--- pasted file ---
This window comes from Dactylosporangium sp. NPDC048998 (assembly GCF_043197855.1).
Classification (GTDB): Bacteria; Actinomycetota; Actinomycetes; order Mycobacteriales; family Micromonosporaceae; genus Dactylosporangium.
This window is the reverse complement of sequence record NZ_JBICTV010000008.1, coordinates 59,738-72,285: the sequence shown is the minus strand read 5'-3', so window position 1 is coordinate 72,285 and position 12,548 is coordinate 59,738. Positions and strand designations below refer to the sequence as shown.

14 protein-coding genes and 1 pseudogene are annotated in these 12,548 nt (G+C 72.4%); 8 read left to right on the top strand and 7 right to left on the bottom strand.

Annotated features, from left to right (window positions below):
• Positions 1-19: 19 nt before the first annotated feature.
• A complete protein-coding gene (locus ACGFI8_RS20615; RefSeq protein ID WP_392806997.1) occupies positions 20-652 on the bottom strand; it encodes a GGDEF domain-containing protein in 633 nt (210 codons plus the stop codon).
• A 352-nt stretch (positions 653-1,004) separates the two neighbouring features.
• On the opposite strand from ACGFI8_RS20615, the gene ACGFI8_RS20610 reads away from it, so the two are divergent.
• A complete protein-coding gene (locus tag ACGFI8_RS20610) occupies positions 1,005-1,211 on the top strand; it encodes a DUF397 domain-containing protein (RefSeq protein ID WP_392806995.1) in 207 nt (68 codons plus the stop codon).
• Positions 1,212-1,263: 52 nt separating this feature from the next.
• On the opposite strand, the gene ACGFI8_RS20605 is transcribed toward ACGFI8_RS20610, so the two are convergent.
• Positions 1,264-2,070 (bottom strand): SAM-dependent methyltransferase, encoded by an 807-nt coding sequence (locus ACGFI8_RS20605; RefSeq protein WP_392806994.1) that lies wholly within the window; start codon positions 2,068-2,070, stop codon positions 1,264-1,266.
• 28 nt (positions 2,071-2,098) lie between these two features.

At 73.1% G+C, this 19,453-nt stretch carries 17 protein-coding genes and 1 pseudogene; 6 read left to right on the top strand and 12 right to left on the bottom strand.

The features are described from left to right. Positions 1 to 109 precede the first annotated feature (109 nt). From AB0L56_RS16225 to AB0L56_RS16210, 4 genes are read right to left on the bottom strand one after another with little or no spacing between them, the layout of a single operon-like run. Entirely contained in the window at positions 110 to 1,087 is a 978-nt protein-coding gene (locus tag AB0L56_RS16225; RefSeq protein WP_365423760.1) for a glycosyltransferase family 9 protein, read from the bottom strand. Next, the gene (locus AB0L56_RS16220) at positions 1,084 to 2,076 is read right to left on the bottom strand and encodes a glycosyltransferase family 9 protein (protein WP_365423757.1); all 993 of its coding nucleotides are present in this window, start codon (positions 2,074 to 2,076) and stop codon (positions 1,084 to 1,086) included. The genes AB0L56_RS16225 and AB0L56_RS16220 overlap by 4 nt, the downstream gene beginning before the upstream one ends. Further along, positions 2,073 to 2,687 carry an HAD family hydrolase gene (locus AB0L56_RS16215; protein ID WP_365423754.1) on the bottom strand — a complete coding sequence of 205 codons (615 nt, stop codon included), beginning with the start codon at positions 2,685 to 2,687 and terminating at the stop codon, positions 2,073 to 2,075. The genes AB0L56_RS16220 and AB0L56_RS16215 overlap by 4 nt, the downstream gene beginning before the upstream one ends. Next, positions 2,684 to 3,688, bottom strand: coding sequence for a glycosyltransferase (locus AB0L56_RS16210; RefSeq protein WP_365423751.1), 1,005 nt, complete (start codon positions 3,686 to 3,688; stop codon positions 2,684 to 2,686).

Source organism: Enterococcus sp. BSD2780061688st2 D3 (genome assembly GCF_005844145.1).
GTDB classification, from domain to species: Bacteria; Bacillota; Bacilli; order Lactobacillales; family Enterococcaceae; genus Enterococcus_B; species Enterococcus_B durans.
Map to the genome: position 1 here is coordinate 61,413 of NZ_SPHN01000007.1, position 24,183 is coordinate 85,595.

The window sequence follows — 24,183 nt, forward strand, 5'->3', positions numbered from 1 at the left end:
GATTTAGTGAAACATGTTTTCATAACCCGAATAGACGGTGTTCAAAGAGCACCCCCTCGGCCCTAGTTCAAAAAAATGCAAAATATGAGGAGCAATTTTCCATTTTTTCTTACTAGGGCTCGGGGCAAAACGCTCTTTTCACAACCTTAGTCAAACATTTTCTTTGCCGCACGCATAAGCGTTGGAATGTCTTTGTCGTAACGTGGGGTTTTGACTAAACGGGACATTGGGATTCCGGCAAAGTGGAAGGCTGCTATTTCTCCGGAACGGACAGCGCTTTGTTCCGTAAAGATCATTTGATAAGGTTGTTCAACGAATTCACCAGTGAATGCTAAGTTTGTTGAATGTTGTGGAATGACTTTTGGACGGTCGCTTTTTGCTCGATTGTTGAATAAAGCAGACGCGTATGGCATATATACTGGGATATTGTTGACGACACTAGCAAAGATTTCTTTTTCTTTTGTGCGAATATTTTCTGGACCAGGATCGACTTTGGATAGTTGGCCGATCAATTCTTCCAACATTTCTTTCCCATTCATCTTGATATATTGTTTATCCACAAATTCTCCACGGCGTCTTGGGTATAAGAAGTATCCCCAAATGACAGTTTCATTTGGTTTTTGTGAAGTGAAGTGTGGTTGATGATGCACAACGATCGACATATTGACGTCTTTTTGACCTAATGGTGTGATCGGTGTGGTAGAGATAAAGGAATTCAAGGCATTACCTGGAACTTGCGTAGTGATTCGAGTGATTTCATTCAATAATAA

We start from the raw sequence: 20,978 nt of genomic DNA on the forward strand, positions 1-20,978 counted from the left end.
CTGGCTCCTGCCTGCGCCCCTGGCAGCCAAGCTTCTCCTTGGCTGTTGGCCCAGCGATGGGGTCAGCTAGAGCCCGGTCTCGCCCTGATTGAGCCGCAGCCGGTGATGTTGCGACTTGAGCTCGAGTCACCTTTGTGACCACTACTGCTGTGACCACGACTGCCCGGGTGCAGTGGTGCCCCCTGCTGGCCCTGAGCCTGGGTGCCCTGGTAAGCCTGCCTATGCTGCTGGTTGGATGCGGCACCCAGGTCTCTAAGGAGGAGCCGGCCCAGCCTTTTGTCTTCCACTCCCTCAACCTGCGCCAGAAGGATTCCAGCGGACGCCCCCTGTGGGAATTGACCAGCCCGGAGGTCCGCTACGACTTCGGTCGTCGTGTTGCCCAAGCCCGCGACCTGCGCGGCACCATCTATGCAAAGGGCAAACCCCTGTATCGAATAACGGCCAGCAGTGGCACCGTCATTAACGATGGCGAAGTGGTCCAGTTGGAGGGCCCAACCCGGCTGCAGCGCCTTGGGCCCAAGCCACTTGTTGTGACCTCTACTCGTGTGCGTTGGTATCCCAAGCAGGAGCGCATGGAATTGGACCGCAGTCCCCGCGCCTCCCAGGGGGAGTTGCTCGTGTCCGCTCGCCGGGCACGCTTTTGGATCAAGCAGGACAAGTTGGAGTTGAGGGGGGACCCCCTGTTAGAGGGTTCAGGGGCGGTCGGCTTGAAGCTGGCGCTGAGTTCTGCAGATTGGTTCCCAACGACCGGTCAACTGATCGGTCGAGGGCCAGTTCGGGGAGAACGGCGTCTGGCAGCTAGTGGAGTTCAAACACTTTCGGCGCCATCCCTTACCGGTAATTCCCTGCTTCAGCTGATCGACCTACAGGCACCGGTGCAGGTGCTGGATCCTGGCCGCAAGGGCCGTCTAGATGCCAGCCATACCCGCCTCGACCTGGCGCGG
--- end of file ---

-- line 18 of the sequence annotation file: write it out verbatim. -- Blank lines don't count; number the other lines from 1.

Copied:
GTDB classification, from domain to species: Bacteria; Bacillota; Bacilli; order Lactobacillales; family Enterococcaceae; genus Enterococcus_B; species Enterococcus_B durans.